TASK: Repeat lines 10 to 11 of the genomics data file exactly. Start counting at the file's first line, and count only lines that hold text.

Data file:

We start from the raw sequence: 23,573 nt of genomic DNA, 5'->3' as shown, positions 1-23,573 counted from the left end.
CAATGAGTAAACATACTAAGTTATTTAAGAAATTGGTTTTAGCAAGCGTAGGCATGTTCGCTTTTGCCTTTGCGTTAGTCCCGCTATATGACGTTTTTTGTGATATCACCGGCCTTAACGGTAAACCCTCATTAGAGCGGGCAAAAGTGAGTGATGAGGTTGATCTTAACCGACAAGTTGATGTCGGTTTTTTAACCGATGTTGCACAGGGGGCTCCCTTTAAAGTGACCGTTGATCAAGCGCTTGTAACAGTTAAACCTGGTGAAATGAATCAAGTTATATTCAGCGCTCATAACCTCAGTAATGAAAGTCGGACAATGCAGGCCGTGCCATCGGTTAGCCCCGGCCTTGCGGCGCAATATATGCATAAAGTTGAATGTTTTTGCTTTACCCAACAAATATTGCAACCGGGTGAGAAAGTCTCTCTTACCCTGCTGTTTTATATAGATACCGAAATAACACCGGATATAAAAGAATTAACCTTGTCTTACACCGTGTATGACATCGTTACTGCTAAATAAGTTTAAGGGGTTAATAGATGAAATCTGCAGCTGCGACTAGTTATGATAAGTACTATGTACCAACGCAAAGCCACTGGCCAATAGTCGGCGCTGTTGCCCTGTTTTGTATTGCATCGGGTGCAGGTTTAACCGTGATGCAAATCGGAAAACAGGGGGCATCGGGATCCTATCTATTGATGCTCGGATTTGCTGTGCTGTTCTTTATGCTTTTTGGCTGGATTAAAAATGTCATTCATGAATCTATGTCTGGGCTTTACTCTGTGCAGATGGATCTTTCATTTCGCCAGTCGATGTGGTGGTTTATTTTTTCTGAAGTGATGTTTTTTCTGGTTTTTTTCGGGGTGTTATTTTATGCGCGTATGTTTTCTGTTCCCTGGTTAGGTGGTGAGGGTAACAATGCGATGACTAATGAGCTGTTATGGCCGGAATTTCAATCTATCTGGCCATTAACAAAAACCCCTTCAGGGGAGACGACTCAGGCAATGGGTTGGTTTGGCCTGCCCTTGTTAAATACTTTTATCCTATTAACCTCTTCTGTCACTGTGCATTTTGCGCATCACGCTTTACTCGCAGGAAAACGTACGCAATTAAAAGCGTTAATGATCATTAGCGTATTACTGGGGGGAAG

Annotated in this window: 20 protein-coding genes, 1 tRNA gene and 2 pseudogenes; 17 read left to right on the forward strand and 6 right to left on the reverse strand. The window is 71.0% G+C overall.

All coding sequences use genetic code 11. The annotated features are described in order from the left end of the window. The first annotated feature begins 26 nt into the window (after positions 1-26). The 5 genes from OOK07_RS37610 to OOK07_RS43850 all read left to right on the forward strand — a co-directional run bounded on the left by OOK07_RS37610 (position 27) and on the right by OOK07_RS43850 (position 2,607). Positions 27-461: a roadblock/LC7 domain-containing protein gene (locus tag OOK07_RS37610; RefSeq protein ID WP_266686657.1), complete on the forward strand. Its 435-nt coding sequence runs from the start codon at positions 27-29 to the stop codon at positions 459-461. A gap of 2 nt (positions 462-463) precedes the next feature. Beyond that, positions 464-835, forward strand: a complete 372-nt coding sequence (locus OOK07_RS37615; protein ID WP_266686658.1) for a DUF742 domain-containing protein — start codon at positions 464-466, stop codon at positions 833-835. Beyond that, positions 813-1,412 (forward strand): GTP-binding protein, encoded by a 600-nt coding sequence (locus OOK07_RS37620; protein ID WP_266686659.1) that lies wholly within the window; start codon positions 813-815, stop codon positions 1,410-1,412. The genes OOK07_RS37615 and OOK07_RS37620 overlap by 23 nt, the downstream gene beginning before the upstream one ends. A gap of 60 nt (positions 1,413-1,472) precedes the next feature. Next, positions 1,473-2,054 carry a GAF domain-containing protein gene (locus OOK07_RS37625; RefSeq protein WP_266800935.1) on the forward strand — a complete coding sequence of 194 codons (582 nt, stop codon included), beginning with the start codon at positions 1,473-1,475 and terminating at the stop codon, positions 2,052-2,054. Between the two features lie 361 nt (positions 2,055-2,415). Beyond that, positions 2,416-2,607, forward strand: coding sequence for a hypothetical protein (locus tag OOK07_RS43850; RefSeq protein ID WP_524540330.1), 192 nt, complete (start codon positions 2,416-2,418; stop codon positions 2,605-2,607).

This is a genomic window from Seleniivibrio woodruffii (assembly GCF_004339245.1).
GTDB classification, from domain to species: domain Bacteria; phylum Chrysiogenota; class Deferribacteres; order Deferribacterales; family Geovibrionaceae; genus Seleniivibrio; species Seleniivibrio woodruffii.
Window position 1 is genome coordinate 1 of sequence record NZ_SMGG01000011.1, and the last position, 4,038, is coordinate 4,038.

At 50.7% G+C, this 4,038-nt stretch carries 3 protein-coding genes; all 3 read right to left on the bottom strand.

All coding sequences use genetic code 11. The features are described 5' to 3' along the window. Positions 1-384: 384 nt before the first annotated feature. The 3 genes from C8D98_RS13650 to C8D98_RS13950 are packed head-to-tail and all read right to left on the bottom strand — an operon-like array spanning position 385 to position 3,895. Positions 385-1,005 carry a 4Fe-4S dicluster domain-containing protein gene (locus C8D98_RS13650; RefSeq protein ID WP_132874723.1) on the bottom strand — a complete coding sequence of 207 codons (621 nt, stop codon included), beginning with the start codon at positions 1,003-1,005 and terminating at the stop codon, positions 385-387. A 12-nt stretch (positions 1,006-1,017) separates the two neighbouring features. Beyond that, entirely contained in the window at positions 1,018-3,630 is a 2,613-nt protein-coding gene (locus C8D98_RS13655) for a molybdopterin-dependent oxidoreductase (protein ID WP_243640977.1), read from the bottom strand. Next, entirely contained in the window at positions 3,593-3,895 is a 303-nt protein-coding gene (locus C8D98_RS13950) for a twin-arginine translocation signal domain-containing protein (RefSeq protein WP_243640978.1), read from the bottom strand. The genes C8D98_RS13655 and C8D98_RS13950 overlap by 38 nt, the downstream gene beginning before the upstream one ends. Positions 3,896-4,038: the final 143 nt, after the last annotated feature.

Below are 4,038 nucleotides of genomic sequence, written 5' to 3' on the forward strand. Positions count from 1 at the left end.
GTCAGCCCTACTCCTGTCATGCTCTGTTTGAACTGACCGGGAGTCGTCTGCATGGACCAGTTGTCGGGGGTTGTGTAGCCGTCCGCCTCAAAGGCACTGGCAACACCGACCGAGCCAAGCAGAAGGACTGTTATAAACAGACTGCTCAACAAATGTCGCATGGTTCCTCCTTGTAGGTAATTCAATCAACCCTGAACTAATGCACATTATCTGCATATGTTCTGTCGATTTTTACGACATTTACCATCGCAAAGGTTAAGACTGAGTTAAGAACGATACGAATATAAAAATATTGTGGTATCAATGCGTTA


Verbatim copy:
Below are 4,038 nucleotides of genomic sequence, written 5' to 3' on the forward strand. Positions count from 1 at the left end.
GTCAGCCCTACTCCTGTCATGCTCTGTTTGAACTGACCGGGAGTCGTCTGCATGGACCAGTTGTCGGGGGTTGTGTAGCCGTCCGCCTCAAAGGCACTGGCAACACCGACCGAGCCAAGCAGAAGGACTGTTATAAACAGACTGCTCAACAAATGTCGCATGGTTCCTCCTTGTAGGTAATTCAATCAACCCTGAACTAATGCACATTATCTGCATATGTTCTGTCGATTTTTACGACATTTACCATCGCAAAGGTTAAGACTGAGTTAAGAACGATACGAATATAAAAATATTGTGGTATCAATGCGTTA